In general, careful comparison of two juxtaposed similar images requires tedious back-and-forth comparisons of small corresponding areas. People see the new focal location, but the usual feedback about change in the large visual field is absent. Change blindness is the phenomena of not noticing many changes because one’s visual change detectors have been reset. Explicitly showing the class changes, as in Figure 6-2, addresses the change blindness problem. Specifically, the top row of maps shows all the states that changed to a higher category in their new color which is either gray or red. The bottom row shows all the states that changed to a lower category in their new color which is either gray or blue.
Carr and Pickle (2010) describe a variety of comparative micromaps. Their examples include maps that can be indexed by such variables as age
FIGURE 6-2 Ratio of state gross R&D expenditures to GDP, as illustrated by temporal change maps. SOURCE: Carr (2012).
group, sex, and race as well as by time. Carr noted that Java software called TCmaps (temporal change maps) now supports dynamic interaction with such graphics and includes some new designs: for an example, see Figure 6-3. This example addresses percent changes in black and white populations for 4 years in Louisiana parishes. Hurricanes Katrina and Rita occurred after the 2005 census and the impact was quite different for the two populations. The example shows linked filter sliders on the left that are set to highlight parishes with changes of more than 1.78 percent. The highlighted parishes appear in the second and fourth rows of maps. The first and fifth rows are change maps that show parishes that changed from unselected to selected using color-filled polygons. Parishes that changed from selected to unselected appear with colored outlines. The maps in the center row are called cross maps. These represent parish class membership in a 2 × 2 matrix indicating selected or not selected for the two populations. Parishes in the background were not selected. Yellow indicates parishes that have percent changes of more than 1.78 for both black and white populations.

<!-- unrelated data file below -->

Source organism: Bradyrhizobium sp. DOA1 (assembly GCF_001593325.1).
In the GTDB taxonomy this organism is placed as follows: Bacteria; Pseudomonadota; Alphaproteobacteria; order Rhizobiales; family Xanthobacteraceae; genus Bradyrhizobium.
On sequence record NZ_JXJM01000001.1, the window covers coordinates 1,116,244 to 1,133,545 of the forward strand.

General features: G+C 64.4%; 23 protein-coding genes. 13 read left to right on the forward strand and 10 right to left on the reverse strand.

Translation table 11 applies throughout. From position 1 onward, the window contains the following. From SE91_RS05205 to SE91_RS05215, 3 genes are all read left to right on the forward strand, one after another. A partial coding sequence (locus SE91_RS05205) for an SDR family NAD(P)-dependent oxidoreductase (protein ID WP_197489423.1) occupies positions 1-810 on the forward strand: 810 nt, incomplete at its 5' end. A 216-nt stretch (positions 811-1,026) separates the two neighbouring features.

Carr said that the above examples suggest a variety of graphics designs that NCSES could produce. He commended NCSES on many of the graphical displays in the 2012 Science and Engineering Indicator Digest, the 2011 Women, Minorities, and Person with Disabilities in Science and Engineering, the 2010 Key Science and Engineering Indicator Digest, and the 2009 Doctorate Recipients from U.S. Universities. He noted the excellent use of linked graphics and text, the attention given to many details, and high print
FIGURE 6-3 Comparing populations in Louisiana parishes, 2004-2007: Illustration of use of micromaps with linked highlighting sliders and subset cross plots. NOTES: The top panel shows changes in the black population; the middle panel is a cross map, and the bottom panel shows changes in the white population.
SOURCES: Carrr (2012) and Zhang (2012).
quality that provided a value-added appearance. He observed some style variations across the documents and suggested that variety can be good.